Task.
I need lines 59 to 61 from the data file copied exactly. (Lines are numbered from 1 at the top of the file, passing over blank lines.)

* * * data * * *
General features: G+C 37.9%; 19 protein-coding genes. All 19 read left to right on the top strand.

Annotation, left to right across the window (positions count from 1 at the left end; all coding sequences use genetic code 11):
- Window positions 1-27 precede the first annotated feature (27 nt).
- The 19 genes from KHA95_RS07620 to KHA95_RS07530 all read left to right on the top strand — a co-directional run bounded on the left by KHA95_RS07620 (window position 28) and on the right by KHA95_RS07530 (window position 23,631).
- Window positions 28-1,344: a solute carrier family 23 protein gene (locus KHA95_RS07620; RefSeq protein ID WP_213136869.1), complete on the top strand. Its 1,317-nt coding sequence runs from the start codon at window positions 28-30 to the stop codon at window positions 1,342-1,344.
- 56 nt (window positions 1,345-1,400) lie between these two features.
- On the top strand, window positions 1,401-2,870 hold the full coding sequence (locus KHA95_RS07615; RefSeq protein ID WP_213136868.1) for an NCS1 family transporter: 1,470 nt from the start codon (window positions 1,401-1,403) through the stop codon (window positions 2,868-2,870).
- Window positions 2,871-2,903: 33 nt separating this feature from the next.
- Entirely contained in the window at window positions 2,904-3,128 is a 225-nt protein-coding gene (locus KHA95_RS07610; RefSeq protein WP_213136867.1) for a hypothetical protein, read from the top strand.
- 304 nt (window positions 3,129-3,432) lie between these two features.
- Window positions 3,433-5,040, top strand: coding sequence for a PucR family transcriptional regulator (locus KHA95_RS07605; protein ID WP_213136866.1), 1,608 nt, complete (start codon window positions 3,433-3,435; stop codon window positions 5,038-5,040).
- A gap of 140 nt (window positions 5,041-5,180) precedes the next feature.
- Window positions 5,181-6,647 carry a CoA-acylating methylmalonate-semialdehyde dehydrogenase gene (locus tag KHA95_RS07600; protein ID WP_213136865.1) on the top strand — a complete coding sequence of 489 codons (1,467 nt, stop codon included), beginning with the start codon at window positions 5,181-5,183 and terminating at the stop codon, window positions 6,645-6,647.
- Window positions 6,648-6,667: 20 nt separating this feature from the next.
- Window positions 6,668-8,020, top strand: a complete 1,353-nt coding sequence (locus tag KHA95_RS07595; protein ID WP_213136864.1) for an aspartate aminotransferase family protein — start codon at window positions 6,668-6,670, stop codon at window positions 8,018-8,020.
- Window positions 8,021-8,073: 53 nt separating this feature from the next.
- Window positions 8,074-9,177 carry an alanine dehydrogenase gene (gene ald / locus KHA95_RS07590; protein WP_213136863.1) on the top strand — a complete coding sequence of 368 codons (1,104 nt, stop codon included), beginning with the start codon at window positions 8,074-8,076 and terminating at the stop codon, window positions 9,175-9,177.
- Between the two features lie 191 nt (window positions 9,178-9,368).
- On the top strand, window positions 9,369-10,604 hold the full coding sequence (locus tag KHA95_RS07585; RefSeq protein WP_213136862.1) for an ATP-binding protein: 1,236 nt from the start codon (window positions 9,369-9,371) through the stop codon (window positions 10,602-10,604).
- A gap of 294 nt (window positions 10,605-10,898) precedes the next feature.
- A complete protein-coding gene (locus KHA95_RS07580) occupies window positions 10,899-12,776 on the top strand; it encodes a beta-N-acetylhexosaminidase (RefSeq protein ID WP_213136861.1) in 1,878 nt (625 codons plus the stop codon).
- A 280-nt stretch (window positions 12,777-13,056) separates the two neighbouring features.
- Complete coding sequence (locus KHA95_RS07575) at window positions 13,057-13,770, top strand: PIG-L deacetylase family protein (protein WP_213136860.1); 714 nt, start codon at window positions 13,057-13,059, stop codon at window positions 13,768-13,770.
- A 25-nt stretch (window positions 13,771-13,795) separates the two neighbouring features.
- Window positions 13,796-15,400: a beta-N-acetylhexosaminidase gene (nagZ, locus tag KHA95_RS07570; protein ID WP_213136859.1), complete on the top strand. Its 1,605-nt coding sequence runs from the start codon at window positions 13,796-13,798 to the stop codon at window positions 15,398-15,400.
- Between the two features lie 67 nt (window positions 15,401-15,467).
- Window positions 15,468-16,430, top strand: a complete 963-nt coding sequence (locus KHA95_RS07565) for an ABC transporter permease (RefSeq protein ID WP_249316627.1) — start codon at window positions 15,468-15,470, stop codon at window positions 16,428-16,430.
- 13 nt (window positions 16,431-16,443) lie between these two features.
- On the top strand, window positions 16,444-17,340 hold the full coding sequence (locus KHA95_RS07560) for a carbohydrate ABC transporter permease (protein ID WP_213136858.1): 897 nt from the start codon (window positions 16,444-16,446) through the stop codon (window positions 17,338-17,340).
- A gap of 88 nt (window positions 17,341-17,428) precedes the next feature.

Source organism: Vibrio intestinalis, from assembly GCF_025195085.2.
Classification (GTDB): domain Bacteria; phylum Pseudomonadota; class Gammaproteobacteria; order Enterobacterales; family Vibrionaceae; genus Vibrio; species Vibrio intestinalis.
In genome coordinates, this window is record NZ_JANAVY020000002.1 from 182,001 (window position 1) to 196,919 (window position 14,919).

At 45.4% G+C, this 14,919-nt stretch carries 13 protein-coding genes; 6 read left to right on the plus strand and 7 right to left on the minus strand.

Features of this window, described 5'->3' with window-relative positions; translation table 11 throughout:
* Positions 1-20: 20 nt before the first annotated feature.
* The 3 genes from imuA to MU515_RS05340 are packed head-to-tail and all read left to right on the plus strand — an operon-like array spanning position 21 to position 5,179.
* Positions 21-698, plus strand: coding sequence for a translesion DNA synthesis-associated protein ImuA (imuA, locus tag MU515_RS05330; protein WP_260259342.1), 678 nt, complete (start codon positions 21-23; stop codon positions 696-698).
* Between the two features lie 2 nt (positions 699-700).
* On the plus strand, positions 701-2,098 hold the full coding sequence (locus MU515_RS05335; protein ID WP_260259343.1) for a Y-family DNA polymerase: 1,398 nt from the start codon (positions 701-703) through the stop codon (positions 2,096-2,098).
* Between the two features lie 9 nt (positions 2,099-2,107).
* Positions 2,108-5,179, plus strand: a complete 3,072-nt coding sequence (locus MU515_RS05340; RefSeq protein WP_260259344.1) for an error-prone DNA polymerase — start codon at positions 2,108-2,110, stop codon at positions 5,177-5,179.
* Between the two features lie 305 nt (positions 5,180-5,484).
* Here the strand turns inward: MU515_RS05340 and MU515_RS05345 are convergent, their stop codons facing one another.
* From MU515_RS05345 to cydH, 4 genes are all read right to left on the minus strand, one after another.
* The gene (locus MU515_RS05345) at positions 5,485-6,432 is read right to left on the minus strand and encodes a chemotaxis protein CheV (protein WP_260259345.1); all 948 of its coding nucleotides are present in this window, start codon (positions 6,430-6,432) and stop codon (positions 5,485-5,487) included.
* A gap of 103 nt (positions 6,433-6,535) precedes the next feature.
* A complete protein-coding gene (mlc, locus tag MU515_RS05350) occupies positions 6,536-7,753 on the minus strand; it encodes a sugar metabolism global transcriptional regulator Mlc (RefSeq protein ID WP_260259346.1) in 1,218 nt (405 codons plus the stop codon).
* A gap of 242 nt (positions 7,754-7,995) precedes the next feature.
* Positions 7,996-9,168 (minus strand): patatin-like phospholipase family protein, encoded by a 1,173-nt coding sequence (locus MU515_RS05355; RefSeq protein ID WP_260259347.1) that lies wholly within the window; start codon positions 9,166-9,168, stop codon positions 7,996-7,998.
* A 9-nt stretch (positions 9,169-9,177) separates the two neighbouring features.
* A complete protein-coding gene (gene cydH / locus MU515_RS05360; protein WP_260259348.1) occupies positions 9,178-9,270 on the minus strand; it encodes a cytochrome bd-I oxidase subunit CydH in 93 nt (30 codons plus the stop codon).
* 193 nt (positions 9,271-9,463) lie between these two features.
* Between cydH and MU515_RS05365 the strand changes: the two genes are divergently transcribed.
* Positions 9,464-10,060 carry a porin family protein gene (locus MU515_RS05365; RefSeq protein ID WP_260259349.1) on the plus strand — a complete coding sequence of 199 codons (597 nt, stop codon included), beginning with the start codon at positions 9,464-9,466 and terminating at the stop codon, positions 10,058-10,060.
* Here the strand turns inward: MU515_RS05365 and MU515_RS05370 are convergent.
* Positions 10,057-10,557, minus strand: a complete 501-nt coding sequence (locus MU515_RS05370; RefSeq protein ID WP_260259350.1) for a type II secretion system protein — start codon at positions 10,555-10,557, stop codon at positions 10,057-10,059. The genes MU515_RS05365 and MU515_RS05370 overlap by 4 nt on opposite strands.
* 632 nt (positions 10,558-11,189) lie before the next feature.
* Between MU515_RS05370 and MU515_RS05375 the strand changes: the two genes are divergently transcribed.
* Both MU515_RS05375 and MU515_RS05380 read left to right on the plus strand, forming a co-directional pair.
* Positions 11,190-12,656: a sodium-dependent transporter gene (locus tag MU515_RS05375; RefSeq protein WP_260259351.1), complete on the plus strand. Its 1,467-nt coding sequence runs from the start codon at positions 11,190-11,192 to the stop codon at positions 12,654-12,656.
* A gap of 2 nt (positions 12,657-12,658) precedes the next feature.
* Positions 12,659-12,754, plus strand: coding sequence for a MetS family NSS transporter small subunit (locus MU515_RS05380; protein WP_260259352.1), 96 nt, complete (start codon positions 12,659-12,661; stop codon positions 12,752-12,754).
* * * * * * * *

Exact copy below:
* Between MU515_RS05370 and MU515_RS05375 the strand changes: the two genes are divergently transcribed.
* Both MU515_RS05375 and MU515_RS05380 read left to right on the plus strand, forming a co-directional pair.
* Positions 11,190-12,656: a sodium-dependent transporter gene (locus tag MU515_RS05375; RefSeq protein WP_260259351.1), complete on the plus strand. Its 1,467-nt coding sequence runs from the start codon at positions 11,190-11,192 to the stop codon at positions 12,654-12,656.